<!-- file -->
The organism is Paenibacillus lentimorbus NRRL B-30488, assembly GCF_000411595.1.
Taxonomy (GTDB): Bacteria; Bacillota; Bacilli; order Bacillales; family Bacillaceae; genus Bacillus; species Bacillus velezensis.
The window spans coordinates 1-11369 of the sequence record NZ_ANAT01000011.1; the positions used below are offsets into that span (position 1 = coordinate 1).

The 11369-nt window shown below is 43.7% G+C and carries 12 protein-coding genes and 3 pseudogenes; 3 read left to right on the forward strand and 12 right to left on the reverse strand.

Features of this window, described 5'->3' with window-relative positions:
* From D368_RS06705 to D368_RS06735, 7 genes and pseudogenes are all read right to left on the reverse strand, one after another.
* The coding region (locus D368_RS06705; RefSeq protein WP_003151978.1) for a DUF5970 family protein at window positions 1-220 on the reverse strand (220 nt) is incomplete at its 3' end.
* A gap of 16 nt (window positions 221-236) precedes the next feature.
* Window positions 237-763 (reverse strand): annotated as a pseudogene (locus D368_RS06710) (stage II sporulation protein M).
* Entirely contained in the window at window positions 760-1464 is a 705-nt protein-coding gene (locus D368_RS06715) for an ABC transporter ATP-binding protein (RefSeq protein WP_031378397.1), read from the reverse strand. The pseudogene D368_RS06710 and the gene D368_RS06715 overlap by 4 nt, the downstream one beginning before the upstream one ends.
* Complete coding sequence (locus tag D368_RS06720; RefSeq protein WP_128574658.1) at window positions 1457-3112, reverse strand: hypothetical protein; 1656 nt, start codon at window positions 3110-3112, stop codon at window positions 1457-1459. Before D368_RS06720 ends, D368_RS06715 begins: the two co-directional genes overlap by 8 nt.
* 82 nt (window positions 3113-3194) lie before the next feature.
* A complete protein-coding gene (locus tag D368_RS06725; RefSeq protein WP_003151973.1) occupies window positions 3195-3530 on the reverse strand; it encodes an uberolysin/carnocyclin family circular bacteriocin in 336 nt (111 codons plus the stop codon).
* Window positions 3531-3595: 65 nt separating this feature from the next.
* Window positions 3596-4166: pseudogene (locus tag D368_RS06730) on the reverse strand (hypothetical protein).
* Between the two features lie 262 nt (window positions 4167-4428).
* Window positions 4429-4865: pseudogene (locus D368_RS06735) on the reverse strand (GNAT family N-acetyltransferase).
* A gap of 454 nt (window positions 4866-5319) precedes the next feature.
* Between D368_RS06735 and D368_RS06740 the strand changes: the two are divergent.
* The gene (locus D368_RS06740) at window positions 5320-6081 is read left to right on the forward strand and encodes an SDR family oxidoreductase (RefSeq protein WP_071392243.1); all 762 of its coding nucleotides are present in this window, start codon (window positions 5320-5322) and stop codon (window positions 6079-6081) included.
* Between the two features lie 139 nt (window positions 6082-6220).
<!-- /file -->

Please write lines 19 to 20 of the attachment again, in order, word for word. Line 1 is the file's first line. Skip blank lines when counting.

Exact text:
* Between D368_RS06735 and D368_RS06740 the strand changes: the two are divergent.
* The gene (locus D368_RS06740) at window positions 5320-6081 is read left to right on the forward strand and encodes an SDR family oxidoreductase (RefSeq protein WP_071392243.1); all 762 of its coding nucleotides are present in this window, start codon (window positions 5320-5322) and stop codon (window positions 6079-6081) included.